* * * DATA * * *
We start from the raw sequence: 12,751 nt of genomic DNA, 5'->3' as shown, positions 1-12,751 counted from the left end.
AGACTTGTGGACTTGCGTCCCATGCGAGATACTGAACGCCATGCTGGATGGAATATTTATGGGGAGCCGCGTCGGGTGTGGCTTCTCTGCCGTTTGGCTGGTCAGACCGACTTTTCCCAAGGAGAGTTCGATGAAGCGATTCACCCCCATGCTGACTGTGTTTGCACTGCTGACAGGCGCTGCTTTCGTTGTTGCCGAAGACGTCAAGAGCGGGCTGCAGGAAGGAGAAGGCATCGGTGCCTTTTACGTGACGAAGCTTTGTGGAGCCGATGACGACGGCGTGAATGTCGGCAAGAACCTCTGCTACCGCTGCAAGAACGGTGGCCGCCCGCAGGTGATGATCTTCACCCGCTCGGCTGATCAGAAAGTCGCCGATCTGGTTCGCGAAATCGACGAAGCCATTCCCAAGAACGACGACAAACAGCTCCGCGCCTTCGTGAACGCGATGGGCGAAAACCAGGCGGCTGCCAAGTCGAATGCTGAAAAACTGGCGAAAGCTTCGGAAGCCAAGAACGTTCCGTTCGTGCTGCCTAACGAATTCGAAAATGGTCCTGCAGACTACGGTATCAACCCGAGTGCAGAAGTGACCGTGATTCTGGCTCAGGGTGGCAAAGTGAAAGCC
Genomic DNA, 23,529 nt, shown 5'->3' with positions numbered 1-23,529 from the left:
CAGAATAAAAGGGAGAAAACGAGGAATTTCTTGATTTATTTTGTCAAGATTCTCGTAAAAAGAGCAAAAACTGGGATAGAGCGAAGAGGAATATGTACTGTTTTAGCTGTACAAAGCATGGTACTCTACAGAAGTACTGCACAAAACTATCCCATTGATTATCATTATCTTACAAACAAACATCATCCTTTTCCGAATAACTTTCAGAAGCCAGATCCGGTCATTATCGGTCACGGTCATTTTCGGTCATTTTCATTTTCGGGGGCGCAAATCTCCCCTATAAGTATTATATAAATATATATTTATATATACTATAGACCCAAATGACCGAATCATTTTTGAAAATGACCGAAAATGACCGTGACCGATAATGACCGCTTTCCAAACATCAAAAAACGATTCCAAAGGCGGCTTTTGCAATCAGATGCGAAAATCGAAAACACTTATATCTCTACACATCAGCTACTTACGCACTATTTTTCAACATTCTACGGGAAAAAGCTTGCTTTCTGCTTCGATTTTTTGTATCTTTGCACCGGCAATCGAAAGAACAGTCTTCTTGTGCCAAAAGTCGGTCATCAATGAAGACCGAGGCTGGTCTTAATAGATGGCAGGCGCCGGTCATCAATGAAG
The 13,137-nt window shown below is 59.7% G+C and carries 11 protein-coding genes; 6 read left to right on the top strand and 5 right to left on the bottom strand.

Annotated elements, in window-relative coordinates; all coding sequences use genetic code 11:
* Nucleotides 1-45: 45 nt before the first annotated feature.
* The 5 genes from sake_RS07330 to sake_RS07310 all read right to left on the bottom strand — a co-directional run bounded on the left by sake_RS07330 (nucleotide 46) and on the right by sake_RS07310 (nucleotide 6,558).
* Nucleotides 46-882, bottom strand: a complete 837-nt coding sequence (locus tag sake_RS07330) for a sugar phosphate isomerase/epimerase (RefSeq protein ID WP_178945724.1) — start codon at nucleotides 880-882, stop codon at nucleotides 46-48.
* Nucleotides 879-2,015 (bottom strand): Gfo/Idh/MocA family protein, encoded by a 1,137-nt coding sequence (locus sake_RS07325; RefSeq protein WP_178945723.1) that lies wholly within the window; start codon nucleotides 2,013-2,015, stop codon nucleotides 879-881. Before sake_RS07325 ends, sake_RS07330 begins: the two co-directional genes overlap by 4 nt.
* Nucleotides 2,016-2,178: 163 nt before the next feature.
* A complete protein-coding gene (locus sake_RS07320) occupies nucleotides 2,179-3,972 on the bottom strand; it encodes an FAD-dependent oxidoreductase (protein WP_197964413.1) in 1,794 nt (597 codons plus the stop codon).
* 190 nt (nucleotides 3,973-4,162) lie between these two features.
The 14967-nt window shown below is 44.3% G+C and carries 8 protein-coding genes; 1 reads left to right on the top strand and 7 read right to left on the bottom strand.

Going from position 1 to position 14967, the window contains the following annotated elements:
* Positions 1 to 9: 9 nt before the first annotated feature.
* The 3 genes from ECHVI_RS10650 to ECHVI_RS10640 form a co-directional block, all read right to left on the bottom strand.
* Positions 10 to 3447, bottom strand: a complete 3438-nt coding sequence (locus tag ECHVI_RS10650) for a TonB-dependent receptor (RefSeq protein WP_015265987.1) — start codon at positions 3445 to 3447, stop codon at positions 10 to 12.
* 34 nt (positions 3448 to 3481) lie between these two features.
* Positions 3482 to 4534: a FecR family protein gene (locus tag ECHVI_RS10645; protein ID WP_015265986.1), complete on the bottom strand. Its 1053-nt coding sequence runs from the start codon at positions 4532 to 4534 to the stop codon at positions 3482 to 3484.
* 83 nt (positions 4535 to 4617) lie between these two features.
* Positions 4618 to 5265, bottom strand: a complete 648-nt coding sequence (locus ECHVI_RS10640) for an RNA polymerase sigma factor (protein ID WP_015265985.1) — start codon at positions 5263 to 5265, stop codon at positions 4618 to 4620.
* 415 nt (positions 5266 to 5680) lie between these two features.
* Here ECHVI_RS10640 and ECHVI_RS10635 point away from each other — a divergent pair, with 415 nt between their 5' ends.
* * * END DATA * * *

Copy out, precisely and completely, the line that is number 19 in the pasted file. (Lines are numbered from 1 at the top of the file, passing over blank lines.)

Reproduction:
* 34 nt (positions 3448 to 3481) lie between these two features.